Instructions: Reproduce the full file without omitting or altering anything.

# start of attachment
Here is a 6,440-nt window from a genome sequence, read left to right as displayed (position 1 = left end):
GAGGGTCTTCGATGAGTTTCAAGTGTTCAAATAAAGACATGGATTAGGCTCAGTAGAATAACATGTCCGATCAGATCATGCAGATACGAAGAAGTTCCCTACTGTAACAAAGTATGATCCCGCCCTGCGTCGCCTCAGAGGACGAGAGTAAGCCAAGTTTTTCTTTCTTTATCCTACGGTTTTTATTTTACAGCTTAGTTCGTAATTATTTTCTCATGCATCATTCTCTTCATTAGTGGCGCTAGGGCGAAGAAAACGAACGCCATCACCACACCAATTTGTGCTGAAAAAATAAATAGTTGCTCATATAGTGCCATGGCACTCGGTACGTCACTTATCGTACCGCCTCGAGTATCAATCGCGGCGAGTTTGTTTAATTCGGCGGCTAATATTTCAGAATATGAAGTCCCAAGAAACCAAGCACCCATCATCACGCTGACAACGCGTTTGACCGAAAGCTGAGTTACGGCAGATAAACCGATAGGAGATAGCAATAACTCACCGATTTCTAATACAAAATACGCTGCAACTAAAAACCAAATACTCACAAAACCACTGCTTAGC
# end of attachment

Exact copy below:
Here is a 6,440-nt window from a genome sequence, read left to right as displayed (position 1 = left end):
GAGGGTCTTCGATGAGTTTCAAGTGTTCAAATAAAGACATGGATTAGGCTCAGTAGAATAACATGTCCGATCAGATCATGCAGATACGAAGAAGTTCCCTACTGTAACAAAGTATGATCCCGCCCTGCGTCGCCTCAGAGGACGAGAGTAAGCCAAGTTTTTCTTTCTTTATCCTACGGTTTTTATTTTACAGCTTAGTTCGTAATTATTTTCTCATGCATCATTCTCTTCATTAGTGGCGCTAGGGCGAAGAAAACGAACGCCATCACCACACCAATTTGTGCTGAAAAAATAAATAGTTGCTCATATAGTGCCATGGCACTCGGTACGTCACTTATCGTACCGCCTCGAGTATCAATCGCGGCGAGTTTGTTTAATTCGGCGGCTAATATTTCAGAATATGAAGTCCCAAGAAACCAAGCACCCATCATCACGCTGACAACGCGTTTGACCGAAAGCTGAGTTACGGCAGATAAACCGATAGGAGATAGCAATAACTCACCGATTTCTAATACAAAATACGCTGCAACTAAAAACCAAATACTCACAAAACCACTGCTTAGC